An occasional series where I briefly report 3 new studies and tell you why they are cool!
How could not think of the colossal squid as a voracious hunter of the deep?? Contrary to popular opinion Rosa and Seibel argue that
“… the colossal squid is not a voracious predator capable of high-speed predator–prey interactions. It is, rather, an ambush or sit-and-float predator that uses the hooks on its arms and tentacles to ensnare prey that unwittingly approach.”
You know, you can throw whatever fancy schmancy energetics models you want at it, call it a wuss and sit back in the comfort of your armchair ivory tower talkin’ all you want. But lets be honest do you really want to be in the water WITH RAZOR SHARP TENTACLE HOOKS AND 4 cm RAZOR SHARP BEAKS!!1?1!1!? A slow creature does not a wuss make. Mara Grunbaum agrees.
Why is this study cool? Its a freaking Colossal Squid!
Rosa R, Seibel BA (2010) Slow Pace of Life of the Antarctic Colossal Squid. Journal of the Marine Biological Association of the UK In press doi:10.1017/S0025315409991494
The Velvet Belly Lantern Shark (Etmopterus spinax) is an exception to rule of bioluminescence in fish. Instead of harnessing bioluminescent bacteria or using a system of photophores and shutters, lantern sharks use photogenic cells on their underbelly (see ‘d’ on the image to the left) under hormonal control. Light emission is triggered by prolactin and melatonin, but it is postulated that the hormones act as a mechanical trigger, like an iris, instead of a chemical one because of a close affinity between the lantern shark’s photocytes and other elasmobranch’s melanophores, a pigmented cell that controls color changes.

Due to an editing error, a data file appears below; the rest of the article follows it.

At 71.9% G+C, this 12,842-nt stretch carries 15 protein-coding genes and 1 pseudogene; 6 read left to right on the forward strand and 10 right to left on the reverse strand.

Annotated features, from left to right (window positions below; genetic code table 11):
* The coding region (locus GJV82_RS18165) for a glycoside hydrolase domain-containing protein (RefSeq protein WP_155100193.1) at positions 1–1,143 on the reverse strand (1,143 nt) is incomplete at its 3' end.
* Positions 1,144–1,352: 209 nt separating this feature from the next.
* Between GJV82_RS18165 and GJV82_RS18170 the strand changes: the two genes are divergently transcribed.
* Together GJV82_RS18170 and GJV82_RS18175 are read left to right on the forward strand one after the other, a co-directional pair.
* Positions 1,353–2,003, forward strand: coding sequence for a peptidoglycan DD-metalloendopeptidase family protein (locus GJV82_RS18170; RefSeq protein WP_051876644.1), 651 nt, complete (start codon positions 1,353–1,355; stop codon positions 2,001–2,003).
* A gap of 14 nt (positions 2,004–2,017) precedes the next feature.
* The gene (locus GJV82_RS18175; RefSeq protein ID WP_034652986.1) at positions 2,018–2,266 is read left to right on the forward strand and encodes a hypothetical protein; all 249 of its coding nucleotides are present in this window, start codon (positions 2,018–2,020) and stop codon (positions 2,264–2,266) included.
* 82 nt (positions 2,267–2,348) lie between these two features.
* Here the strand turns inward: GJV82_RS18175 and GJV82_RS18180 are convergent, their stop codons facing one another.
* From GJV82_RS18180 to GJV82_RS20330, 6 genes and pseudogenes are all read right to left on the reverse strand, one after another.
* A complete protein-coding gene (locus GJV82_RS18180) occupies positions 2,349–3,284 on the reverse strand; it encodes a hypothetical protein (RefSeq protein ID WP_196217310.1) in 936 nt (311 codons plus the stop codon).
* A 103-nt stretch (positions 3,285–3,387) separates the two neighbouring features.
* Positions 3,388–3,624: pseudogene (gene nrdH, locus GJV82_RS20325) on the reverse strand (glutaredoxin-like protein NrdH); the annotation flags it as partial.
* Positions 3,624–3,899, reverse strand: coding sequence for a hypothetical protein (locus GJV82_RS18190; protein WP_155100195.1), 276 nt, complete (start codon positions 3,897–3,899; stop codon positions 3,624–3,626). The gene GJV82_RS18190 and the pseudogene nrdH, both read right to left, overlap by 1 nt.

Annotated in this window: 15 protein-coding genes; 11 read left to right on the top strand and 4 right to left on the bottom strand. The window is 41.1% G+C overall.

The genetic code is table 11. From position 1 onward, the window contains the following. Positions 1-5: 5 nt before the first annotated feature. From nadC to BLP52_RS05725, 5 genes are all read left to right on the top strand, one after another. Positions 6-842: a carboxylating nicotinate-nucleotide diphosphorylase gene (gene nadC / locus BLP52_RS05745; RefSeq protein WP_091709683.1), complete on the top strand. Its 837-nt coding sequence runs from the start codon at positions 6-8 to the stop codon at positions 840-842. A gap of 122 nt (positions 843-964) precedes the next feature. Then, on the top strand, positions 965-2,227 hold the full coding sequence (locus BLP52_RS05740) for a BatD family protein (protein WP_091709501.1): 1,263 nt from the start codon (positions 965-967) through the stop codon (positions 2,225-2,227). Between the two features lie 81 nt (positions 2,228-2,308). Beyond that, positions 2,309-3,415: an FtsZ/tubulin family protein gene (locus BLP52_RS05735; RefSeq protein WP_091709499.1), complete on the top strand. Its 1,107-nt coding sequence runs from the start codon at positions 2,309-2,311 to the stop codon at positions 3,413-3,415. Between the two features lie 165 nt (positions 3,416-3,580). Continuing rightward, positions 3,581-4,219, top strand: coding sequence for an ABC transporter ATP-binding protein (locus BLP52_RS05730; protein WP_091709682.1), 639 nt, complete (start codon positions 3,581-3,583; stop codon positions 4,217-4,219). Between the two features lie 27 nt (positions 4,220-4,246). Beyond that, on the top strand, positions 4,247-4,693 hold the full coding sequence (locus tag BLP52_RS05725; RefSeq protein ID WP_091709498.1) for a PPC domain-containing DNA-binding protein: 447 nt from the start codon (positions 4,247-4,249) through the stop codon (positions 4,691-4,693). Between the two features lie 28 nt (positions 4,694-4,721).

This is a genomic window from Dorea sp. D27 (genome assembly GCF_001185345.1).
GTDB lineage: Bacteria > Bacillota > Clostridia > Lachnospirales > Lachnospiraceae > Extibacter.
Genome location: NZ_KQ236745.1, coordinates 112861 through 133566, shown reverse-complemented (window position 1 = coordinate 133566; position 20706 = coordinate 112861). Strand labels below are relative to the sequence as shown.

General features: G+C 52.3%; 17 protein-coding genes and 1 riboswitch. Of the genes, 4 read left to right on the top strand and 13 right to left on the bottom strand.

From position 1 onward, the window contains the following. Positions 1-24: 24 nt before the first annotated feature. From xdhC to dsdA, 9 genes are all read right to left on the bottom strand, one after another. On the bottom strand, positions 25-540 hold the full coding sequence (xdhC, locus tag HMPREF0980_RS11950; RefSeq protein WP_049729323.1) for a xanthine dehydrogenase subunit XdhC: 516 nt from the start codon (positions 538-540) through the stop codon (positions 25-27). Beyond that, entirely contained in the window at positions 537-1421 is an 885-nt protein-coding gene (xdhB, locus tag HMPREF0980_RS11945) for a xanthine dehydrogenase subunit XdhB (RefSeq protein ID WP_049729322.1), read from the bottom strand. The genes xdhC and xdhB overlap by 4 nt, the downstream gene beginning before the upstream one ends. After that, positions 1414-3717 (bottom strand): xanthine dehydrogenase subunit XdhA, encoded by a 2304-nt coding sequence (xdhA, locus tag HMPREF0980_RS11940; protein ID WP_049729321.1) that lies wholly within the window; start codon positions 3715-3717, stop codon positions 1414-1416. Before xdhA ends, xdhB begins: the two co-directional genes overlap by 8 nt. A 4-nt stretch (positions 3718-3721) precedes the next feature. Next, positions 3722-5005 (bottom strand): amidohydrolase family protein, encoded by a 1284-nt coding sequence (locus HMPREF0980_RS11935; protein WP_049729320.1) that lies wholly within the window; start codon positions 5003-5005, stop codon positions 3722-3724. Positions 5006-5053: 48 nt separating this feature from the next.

Claes and Mallefet applied the hormones Prolactin and Melatonin to the skin of lantern sharks. They found that both hormones stimulated the luminescence (see c-i and c-ii to the left), but melatonin had a longer-lasting, more intense effect and resulted in a greater transparency index.
Why is this study cool? This is the first instance of bioluminescence under hormonal control and may have been an evolutionary carryover from shallow-water crypsis.
Claes JM, Mallefet J (2010) The lantern shark’s light switch: turning shallow water crypsis into midwater camouflage. Biology Letters. In Press doi:10.1098/rsbl.2010.0167
Sperm. Males produced gazillions of these flagellated little wonders. They race to the egg and the first one in gets the honor passing its copy of genetic information on to a potential offspring.
Sea urchins have been used as a model organism to study reproduction for a while now (about the only thing an echinoderm is good for ;p). As Fitzpatrick and colleagues state:
“Selection imposed through sperm competition is commonly thought to promote the evolution of longer sperm, since sperm length is assumed to be positively associated with sperm swimming velocity. Yet, the basis for this assumption remains controversial, and there is surprisingly little intraspecific evidence demonstrating such a link between sperm form and function.”
Why is this study cool? As it turns out variation in sperm length was greater within a single ejaculate of a single individual than among males of the urchin Heliocidaris erythrogramma. Evolution for the fastest swimming sperm may select for longer sperm.
Fitzpatrick JL, Garcia-Gonzalez F, Evans JP (2010) Linking sperm length and velocity: the importance of intramale variation. Biology Letters. In Press doi:10.1098/rsbl.2010.0231